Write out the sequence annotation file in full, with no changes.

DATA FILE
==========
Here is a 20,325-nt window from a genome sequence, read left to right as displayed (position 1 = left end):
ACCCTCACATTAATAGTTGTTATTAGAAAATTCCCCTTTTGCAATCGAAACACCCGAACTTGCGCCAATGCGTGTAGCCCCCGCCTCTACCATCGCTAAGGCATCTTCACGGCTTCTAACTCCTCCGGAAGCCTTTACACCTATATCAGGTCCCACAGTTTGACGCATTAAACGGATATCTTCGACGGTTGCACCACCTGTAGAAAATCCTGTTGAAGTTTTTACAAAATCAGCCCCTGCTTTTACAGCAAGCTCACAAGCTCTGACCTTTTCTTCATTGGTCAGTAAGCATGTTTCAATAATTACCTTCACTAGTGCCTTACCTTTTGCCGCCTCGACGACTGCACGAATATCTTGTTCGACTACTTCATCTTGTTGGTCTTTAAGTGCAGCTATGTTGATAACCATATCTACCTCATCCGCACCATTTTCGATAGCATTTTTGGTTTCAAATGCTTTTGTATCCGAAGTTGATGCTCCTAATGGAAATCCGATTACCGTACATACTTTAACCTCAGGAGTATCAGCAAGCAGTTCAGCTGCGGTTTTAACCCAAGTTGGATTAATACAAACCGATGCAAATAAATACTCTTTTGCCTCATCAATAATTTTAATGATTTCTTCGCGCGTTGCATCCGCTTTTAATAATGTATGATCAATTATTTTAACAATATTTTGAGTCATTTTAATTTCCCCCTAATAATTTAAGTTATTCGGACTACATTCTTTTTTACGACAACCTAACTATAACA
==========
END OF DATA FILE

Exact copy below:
Here is a 20,325-nt window from a genome sequence, read left to right as displayed (position 1 = left end):
ACCCTCACATTAATAGTTGTTATTAGAAAATTCCCCTTTTGCAATCGAAACACCCGAACTTGCGCCAATGCGTGTAGCCCCCGCCTCTACCATCGCTAAGGCATCTTCACGGCTTCTAACTCCTCCGGAAGCCTTTACACCTATATCAGGTCCCACAGTTTGACGCATTAAACGGATATCTTCGACGGTTGCACCACCTGTAGAAAATCCTGTTGAAGTTTTTACAAAATCAGCCCCTGCTTTTACAGCAAGCTCACAAGCTCTGACCTTTTCTTCATTGGTCAGTAAGCATGTTTCAATAATTACCTTCACTAGTGCCTTACCTTTTGCCGCCTCGACGACTGCACGAATATCTTGTTCGACTACTTCATCTTGTTGGTCTTTAAGTGCAGCTATGTTGATAACCATATCTACCTCATCCGCACCATTTTCGATAGCATTTTTGGTTTCAAATGCTTTTGTATCCGAAGTTGATGCTCCTAATGGAAATCCGATTACCGTACATACTTTAACCTCAGGAGTATCAGCAAGCAGTTCAGCTGCGGTTTTAACCCAAGTTGGATTAATACAAACCGATGCAAATAAATACTCTTTTGCCTCATCAATAATTTTAATGATTTCTTCGCGCGTTGCATCCGCTTTTAATAATGTATGATCAATTATTTTAACAATATTTTGAGTCATTTTAATTTCCCCCTAATAATTTAAGTTATTCGGACTACATTCTTTTTTACGACAACCTAACTATAACA